England boss Sam Allardyce caught on camera advising on illegal deals

Allardyce caught up in a newspaper sting operation
Allardyce caught up in a newspaper sting operation

England manager Sam Allardyce has been caught on camera encouraging what turned out to be fake football agents to break Football Association rules on player transfers.

The Daily Telegraph article entitled 'England manager Sam Allardyce for sale' has rocked football, as a successful sting operation to catch out a brash Allardyce saw him agreeing a £400,000 deal to work with the fake agents.

Allardyce was filmed agreeing to travel to Singapore and Hong Kong as an ambassador for the fictional agents and he went into details on how they could get around third party ownership of players, which is illegal according to the rules set out by his bosses at the FA. 

The England boss also poked fun at his predecessor as England manager Roy Hodgson, suggesting he was not cut out for public speaking and “hasn’t got the personality” for a top job.

In addition, Allardyce hit out Gary Neville, as he suggested the former Manchester United star who served as Hodgson's assistant during his time as England manager  was “the wrong influence” and should have been told to “sit down and shut up”.

He also claimed England's players were underperforming because they had a “psychological barrier” and “can’t cope” with the pressure of major tournament football and also claimed the FA's move to rebuild Wembley Stadium at a huge cost was "stupid".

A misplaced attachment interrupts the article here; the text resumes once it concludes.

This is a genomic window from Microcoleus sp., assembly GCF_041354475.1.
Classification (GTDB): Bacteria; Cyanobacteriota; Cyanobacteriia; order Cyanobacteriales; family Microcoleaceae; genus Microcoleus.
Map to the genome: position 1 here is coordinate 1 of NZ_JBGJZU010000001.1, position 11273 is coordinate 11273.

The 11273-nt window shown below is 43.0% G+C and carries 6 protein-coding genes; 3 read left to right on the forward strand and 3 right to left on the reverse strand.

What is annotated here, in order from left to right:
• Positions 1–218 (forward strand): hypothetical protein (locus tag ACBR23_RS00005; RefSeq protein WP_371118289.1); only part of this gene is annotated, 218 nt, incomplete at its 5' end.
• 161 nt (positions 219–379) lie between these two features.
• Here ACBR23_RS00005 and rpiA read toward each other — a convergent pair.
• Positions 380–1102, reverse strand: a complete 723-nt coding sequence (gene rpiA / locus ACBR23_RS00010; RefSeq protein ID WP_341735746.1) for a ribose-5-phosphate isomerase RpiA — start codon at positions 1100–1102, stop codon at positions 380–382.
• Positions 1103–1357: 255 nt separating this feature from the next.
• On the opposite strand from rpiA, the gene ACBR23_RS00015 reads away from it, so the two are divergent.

While his arrogant comments do little to banish the notion that Allardyce may be a little less than equipped to hold such a high office in the game, it is his comments on bypassing the FA's third party ownership rules on players that may be the most damaging to his reputation.

Third party ownership is common place in world football and sees companies or several individual investors owning part of the rights to footballers, before selling them on to clubs for a huge profit.

The practice has been described by some as "slavery" and the English FA have led the way to combat third party ownership rules, yet Allardyce described the laws as "ridiculous" in his comments to the undercover reporters. 

Allardyce was implicated in a BBC programmes suggesting top football managers took bungs on player transfer back in 2006, but he was quick to suggest that practise was no longer acceptable as he was quizzed on illegal payments to players and managers by the fake reporters. 

At the very least, this story will be a source of huge embarrassment to the foolish Allardyce and it remains to be seen whether his future as England manager will now be called into question.

He is set to take charge of his first home game as England manager next month, with his reputation already tarnished by a story that will dominate the soccer agenda over the coming days.